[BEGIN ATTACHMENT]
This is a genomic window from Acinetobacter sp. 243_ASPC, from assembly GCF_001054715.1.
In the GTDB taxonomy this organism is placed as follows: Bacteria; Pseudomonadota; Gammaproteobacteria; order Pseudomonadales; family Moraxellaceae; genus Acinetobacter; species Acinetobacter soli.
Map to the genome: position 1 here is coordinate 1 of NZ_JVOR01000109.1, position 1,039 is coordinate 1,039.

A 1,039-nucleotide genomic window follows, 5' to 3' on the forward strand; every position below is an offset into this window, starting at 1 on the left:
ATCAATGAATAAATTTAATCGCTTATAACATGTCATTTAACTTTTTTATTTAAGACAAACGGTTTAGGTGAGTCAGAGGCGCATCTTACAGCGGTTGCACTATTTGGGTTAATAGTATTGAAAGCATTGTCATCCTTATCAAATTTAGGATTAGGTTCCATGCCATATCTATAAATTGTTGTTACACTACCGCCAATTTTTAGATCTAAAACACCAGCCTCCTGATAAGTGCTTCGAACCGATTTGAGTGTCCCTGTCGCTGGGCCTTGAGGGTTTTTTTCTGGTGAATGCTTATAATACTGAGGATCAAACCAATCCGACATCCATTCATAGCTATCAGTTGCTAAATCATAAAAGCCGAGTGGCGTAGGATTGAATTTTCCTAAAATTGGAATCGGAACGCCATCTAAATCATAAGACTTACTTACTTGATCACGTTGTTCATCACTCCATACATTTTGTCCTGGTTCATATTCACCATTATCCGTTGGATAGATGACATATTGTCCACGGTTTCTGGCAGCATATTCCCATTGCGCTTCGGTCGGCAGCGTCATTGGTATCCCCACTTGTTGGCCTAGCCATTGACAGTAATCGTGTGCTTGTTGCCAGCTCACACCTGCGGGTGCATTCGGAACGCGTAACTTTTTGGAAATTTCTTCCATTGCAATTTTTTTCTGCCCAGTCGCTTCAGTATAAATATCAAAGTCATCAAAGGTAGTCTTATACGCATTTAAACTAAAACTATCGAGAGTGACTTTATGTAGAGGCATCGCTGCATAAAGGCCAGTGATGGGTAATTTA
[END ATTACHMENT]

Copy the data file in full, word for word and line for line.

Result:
This is a genomic window from Acinetobacter sp. 243_ASPC, from assembly GCF_001054715.1.
In the GTDB taxonomy this organism is placed as follows: Bacteria; Pseudomonadota; Gammaproteobacteria; order Pseudomonadales; family Moraxellaceae; genus Acinetobacter; species Acinetobacter soli.
Map to the genome: position 1 here is coordinate 1 of NZ_JVOR01000109.1, position 1,039 is coordinate 1,039.

A 1,039-nucleotide genomic window follows, 5' to 3' on the forward strand; every position below is an offset into this window, starting at 1 on the left:
ATCAATGAATAAATTTAATCGCTTATAACATGTCATTTAACTTTTTTATTTAAGACAAACGGTTTAGGTGAGTCAGAGGCGCATCTTACAGCGGTTGCACTATTTGGGTTAATAGTATTGAAAGCATTGTCATCCTTATCAAATTTAGGATTAGGTTCCATGCCATATCTATAAATTGTTGTTACACTACCGCCAATTTTTAGATCTAAAACACCAGCCTCCTGATAAGTGCTTCGAACCGATTTGAGTGTCCCTGTCGCTGGGCCTTGAGGGTTTTTTTCTGGTGAATGCTTATAATACTGAGGATCAAACCAATCCGACATCCATTCATAGCTATCAGTTGCTAAATCATAAAAGCCGAGTGGCGTAGGATTGAATTTTCCTAAAATTGGAATCGGAACGCCATCTAAATCATAAGACTTACTTACTTGATCACGTTGTTCATCACTCCATACATTTTGTCCTGGTTCATATTCACCATTATCCGTTGGATAGATGACATATTGTCCACGGTTTCTGGCAGCATATTCCCATTGCGCTTCGGTCGGCAGCGTCATTGGTATCCCCACTTGTTGGCCTAGCCATTGACAGTAATCGTGTGCTTGTTGCCAGCTCACACCTGCGGGTGCATTCGGAACGCGTAACTTTTTGGAAATTTCTTCCATTGCAATTTTTTTCTGCCCAGTCGCTTCAGTATAAATATCAAAGTCATCAAAGGTAGTCTTATACGCATTTAAACTAAAACTATCGAGAGTGACTTTATGTAGAGGCATCGCTGCATAAAGGCCAGTGATGGGTAATTTA